OKLAHOMA CITY —
“We want to be the furthest thing away from being a tobacco product. Just because we’re a nicotine-derived product doesn’t mean we’re a tobacco product,” Durst said. “If I’m defined as a tobacco product, then now I have to go and buy a tobacco retail license, a tobacco wholesale license and a manufacturer’s license, because we manufacture our own liquid.”
Defining e-cigarettes as tobacco products also would shift how they are taxed — from a sales tax to an excise tax.
The final version of the bill is expected to be hammered out in a conference committee, and Durst and other members of the Oklahoma Vapors Advocacy League, or OVAL, have retained their own high-powered lobbyist to help fight Johnson’s effort. The vapor industry doesn’t oppose the youth-access language, but is mostly concerned by the attempt to define the products and change how they’re taxed.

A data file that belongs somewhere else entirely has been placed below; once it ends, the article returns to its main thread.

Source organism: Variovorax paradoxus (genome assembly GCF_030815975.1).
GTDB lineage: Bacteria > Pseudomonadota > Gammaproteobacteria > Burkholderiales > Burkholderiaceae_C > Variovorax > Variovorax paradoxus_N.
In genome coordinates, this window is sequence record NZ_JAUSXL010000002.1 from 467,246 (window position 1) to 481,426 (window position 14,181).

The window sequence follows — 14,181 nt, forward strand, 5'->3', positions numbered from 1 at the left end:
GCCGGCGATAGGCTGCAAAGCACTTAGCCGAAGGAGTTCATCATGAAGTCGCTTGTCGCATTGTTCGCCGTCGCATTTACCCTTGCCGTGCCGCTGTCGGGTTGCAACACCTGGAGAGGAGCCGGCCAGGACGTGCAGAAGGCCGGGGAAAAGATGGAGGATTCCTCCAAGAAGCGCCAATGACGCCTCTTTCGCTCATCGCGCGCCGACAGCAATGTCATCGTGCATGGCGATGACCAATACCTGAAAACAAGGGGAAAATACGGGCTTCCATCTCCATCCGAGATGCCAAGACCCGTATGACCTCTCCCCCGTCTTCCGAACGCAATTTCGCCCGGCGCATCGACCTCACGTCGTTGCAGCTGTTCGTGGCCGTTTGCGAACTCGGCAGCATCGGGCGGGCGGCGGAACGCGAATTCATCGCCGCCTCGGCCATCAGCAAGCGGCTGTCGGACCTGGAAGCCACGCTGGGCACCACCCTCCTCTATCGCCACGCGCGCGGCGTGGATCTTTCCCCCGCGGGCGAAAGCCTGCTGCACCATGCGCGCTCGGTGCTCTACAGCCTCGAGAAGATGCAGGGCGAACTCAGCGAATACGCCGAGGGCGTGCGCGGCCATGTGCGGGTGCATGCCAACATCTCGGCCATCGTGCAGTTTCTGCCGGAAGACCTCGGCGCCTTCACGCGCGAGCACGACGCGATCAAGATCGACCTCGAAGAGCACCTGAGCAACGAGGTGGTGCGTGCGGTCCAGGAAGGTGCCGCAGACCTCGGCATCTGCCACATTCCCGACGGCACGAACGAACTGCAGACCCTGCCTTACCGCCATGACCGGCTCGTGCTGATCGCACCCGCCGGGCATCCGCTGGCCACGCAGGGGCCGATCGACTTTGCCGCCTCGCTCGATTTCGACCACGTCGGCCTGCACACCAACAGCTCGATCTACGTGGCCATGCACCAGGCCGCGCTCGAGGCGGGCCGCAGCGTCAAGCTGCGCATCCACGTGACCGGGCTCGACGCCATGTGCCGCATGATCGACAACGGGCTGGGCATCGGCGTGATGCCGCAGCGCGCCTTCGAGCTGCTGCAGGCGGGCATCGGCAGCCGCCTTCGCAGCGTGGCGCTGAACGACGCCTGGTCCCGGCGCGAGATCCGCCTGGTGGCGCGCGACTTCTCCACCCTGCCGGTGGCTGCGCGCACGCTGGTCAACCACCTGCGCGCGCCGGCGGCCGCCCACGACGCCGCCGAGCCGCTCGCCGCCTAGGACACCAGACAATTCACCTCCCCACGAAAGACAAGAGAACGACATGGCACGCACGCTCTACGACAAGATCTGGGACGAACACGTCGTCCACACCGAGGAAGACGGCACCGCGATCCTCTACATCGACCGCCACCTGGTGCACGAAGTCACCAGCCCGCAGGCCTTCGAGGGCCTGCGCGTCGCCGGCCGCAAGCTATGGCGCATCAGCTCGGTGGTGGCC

But Johnson, who is the top recipient of tobacco-lobbyist money in Oklahoma, according to tobaccomoney.com, said the classification of vapor products as tobacco products is expected by the U.S. Food and Drug Administration and that he’s trying to get a favorable tax structure put in place before that happens.
“The federal government is going to call these tobacco products. I’m not real good on waiting to see what the federal government is going to do and dictating to our state what we have to do,” Johnson said. “What I don’t want is for them to rule these as tobacco products, and then the Tax Commission has the ability to unilaterally tax them at a higher rate. I think we should be proactive and define what they should be taxed at, and then tax them lower, because they aren’t as harmful as other tobacco products.”